When you look at your relationship with your parents today, how would you best describe it?

Is it a state you are happy with? Would you rate it 10/10? Is it one where you’ll say “this is the best, most ideal state I can ever be with my parents”?

If your answer is “no,” then you’re not alone. One of my deepest wishes for my parents for a long time was for them to be my best friends. That beyond them being parental figures to me, I could connect openly and emotionally with them, share all my deepest thoughts, and have meaningful discussions.

However, this wasn’t the case. If anything, it was the direct opposite — I would classify my relationship with my parents as more dysfunctional than anything, and pretty much irreparable. While normal families would have conversations, we wouldn’t do that. We would talk, and no sooner start snapping, yelling or screaming at each other – sometimes even with expletives. While normal families would talk to one another at least once a day, I could go for months without ever talking to my parents, because there was nothing to be communicated.

For 15 years from my adolescent years till my late 20s, this was the kind of relationship I had with my parents. But then, gradually I began to overcome my issues with my parents, one at a time. Today, I’m 30, and I can’t be happier about my relationship with my parents. We are able to talk normally, without anyone losing temper or snapping. We are able to express concern for each other openly, without feeling weirded out by it.

And it wasn’t so much about having a heart-to-heart with them as much as it was about addressing my inner misalignments about our relationship.

Whatever the difficulty you’re facing with your parents today, I’d like to let you know that you’re not alone. Here are some crucial steps to help you get along better with your parents:

See it as a journey

The first thing I want to point out is that improving your relationship with your parents isn’t a “follow X-step and Y-step, then you can see results right away” goal. In fact, you may not even see any changes for a while for that matter. To improve your relationship with your parents is an ongoing, work-in-progress goal — an end point does not exist.

While I was working on my relationship with my parents in the past, one of my biggest challenges was that my efforts often seemed futile. When I tried to hug my parents, my mom violently pushed me away, much to my shock and horror. My dad didn’t return the hug. When I wrote cards to tell them how much I loved them, there was no direct response from my dad or mom. When I tried to start conversations with them, my mom would snap back and ask me why I was asking so many questions, while my dad would give his usual mono-syllabic responses.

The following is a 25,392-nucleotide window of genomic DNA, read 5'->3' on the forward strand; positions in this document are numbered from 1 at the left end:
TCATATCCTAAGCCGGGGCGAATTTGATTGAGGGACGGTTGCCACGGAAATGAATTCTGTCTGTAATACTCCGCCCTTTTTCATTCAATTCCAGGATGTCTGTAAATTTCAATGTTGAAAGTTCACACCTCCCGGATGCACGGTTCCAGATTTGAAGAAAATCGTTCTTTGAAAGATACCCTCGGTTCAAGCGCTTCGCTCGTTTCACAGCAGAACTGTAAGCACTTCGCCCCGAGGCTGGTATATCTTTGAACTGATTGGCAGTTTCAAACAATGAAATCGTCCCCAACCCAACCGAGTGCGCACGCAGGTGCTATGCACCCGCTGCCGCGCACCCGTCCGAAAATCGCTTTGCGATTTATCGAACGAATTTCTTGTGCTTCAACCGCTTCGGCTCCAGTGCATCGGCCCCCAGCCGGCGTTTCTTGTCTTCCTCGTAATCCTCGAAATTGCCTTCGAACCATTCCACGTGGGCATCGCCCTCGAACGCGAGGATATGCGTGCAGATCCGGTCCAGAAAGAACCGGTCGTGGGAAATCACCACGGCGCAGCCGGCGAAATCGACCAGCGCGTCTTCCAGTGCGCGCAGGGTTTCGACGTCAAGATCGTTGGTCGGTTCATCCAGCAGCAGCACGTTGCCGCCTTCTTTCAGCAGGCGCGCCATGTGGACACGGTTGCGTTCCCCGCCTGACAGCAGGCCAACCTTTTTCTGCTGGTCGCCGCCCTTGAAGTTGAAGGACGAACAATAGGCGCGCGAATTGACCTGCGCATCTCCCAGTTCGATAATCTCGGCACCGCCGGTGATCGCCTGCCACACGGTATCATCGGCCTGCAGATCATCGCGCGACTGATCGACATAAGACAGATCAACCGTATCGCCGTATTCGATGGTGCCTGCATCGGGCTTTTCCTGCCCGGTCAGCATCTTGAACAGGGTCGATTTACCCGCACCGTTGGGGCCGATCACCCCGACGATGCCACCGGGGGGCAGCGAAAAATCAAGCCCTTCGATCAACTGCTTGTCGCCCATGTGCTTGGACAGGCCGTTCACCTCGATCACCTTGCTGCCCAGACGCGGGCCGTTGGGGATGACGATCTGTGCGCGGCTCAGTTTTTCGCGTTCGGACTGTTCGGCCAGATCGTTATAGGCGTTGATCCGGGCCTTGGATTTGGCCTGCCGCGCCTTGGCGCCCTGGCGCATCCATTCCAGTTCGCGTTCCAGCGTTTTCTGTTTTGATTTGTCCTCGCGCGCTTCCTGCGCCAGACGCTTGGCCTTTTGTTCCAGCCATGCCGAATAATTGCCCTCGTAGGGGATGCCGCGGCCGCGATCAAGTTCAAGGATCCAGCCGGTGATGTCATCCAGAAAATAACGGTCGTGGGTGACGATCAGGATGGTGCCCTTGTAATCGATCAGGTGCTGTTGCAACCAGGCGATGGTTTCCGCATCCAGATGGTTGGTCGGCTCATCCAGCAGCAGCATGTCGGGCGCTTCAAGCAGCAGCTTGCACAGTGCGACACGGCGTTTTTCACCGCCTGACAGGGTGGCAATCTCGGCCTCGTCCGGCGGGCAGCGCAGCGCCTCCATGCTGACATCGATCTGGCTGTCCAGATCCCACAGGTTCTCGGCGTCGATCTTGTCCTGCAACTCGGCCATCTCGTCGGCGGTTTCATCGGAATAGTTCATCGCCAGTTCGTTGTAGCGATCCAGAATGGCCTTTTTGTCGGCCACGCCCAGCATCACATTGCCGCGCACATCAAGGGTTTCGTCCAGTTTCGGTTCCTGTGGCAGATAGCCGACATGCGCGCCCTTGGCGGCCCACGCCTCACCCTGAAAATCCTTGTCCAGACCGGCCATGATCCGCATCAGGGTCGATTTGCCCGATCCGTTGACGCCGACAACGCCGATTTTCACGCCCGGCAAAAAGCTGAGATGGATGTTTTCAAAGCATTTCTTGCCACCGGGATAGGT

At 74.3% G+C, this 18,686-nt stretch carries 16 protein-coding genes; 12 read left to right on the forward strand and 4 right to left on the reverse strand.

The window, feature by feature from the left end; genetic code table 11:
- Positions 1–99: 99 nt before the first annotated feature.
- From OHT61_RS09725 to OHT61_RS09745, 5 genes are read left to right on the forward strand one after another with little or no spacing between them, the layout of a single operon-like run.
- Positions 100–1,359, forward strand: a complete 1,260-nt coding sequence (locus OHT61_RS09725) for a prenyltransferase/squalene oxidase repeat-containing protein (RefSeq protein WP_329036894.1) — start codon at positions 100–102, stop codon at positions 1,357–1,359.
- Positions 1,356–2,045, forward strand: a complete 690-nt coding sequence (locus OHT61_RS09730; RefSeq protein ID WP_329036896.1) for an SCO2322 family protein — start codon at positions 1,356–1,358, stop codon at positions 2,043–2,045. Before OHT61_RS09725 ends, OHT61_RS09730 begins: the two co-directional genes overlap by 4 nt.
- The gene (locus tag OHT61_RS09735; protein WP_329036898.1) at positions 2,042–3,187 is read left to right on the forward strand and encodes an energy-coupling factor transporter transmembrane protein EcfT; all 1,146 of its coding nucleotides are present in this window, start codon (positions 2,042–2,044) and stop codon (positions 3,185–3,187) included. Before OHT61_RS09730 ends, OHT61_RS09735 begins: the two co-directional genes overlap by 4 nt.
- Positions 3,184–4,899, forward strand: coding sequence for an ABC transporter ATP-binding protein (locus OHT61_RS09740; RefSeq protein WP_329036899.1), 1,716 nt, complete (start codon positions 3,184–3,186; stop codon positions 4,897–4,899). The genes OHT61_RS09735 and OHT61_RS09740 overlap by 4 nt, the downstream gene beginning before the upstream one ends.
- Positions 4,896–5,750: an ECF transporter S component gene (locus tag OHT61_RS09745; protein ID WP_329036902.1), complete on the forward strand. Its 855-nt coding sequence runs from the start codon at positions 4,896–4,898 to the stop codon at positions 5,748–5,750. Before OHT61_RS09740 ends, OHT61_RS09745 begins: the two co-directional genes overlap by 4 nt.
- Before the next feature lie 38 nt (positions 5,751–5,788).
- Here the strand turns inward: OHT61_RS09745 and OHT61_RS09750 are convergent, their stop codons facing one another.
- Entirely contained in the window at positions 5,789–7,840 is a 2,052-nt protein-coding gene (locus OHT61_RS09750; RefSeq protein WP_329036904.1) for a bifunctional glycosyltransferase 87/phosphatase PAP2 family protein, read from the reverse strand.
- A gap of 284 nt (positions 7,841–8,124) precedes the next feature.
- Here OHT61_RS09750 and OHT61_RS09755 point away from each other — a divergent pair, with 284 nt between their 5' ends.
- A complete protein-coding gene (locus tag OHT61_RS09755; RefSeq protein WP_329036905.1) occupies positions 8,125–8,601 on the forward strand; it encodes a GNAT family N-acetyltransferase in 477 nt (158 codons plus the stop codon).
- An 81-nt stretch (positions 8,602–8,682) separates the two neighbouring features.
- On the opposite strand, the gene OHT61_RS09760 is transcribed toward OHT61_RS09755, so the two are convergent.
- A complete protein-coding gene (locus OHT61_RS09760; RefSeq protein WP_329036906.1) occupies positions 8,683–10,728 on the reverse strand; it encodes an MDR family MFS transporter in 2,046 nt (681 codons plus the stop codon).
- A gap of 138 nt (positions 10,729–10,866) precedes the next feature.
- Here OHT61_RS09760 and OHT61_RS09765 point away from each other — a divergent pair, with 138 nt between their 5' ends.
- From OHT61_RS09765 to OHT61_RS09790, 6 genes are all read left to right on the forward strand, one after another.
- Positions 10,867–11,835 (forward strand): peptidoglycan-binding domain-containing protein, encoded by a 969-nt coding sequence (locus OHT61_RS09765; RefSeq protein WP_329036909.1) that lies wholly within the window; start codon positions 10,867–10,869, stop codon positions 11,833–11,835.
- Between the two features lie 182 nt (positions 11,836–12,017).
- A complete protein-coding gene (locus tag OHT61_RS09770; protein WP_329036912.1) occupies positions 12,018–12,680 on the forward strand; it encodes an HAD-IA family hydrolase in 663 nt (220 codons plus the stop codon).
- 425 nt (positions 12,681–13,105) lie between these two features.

That was when I realized my relationship with my parents wasn’t one that could be mended overnight. We’re not talking about mending a one-time conflict. We’re talking about mending a lifetime of arguments, miscommunication, conflicts, and misunderstandings. To think that I could resolve all past grievances with just a few “nice” actions was incredibly naive on my part.

It was then my responsibility to let them know that things were truly different, that I had grown into a different person, and that I was serious about improving our relationship. How? Not through saying it, but through consistent effort. Through consistent effort on my part, they slowly became more receptive to my actions.

Remember these things take time. The rebuilding of trust is a delicate process.

If you want to improve your relationship with your parents, be ready to commit to this as a journey, and not some X step, X thing you execute in one week or one month. Let them know you’re truly sincere in changing the situation. Let them know that you’re not just doing this as a one-off fluke. Anticipate negativity in their reactions at first, because your changed behavior is probably new to them and they’re trying to adjust. Consistent effort is the key.

Release the parent-child ideal in your mind

Many of us have a parent-child ideal etched in our mind — be it from when we were a child, or as a teenager. This ideal probably formed when we were watching TV, when we witnessed interactions between our friends and their parents, when we read about parent-child relationships in books, and the like.